PlayStation hardware designer Teiyu Goto has revealed some of the thinking which went into the concept for the original console.
Speaking to Famitsu magazine (as translated by 1UP), he explained it took a bit of work to convince Sony management that putting grips on the controller was a good idea. Once that was done, he had to work out what symbols to put on the buttons.
"Other game companies at the time assigned alphabet letters or colors to the buttons," said Goto.
"We wanted something simple to remember, which is why we went with icons or symbols, and I came up with the triangle-circle-X-square combination immediately afterward. I gave each symbol a meaning and a color.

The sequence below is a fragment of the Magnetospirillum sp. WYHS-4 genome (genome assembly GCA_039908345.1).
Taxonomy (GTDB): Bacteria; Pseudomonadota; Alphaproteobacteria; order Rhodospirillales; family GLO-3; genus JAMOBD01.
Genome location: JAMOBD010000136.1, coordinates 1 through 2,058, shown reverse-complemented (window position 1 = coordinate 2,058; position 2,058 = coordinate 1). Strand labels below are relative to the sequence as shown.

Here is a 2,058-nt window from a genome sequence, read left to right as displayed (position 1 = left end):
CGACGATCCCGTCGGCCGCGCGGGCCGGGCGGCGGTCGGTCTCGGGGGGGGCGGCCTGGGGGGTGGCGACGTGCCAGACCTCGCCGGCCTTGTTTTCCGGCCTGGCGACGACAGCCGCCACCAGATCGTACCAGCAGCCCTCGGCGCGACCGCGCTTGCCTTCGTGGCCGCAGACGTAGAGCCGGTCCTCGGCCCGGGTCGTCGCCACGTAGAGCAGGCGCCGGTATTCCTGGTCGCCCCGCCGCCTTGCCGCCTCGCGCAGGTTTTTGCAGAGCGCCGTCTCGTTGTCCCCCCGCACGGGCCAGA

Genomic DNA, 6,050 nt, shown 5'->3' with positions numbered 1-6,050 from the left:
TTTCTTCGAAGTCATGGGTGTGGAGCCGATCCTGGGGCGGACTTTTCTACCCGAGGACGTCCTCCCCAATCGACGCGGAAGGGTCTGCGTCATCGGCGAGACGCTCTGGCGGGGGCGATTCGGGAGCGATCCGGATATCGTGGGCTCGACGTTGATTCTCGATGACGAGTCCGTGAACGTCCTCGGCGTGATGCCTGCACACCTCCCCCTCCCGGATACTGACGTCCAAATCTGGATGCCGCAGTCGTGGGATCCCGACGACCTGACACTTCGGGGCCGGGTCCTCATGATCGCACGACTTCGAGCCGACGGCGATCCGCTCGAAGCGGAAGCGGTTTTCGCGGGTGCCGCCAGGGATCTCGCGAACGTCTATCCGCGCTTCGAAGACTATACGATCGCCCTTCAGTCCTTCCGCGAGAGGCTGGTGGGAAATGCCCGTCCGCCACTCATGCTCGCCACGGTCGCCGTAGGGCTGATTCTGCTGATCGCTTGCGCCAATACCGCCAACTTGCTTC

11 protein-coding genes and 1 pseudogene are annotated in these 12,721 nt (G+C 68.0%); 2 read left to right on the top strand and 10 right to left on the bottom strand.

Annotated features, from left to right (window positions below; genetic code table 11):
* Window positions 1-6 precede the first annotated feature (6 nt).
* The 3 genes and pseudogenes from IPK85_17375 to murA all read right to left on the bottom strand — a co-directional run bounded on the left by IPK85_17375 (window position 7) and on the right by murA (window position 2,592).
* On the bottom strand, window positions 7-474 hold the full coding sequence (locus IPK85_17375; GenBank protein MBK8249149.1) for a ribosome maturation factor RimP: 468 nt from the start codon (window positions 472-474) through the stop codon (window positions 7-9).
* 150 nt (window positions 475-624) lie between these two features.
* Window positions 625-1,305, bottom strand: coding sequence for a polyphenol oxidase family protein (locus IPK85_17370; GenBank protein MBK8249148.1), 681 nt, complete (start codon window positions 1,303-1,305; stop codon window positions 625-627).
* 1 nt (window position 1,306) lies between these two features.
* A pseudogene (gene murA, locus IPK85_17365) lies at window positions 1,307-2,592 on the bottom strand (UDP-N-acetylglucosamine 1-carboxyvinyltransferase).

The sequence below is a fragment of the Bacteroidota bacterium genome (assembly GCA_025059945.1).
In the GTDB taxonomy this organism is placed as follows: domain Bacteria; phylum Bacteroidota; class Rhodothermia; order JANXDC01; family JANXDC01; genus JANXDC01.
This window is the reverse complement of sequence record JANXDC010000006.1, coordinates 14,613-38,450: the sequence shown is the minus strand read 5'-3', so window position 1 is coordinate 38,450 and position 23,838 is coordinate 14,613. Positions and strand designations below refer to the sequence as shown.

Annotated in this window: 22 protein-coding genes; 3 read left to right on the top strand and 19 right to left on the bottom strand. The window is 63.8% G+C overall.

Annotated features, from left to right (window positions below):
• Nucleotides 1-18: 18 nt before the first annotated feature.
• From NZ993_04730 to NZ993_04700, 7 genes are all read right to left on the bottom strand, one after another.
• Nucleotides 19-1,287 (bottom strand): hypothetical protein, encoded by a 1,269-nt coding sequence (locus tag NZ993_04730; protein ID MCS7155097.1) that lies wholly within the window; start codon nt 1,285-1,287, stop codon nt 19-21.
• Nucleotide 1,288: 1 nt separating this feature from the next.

"The triangle refers to viewpoint; I had it represent one's head or direction and made it green. Square refers to a piece of paper; I had it represent menus or documents and made it pink. The circle and X represent 'yes' or 'no' decision-making and I made them red and blue respectively."
Once again, the suits tried to stand in Goto's way: "People thought those colors were mixed up, and I had to reinforce to management that that's what I wanted."
But, of course, Goto won the day. "Getting to use such simple symbols in a design is an extremely rare opportunity, and it was really a stroke of luck to me," he said.
"When you think of the Madonna in painting, most people come up with the same image of the same woman in their minds. In a similar way, the combination of those simple symbols has come to represent both the PlayStation and the fun of videogames, and being able to communicate that is a great thing."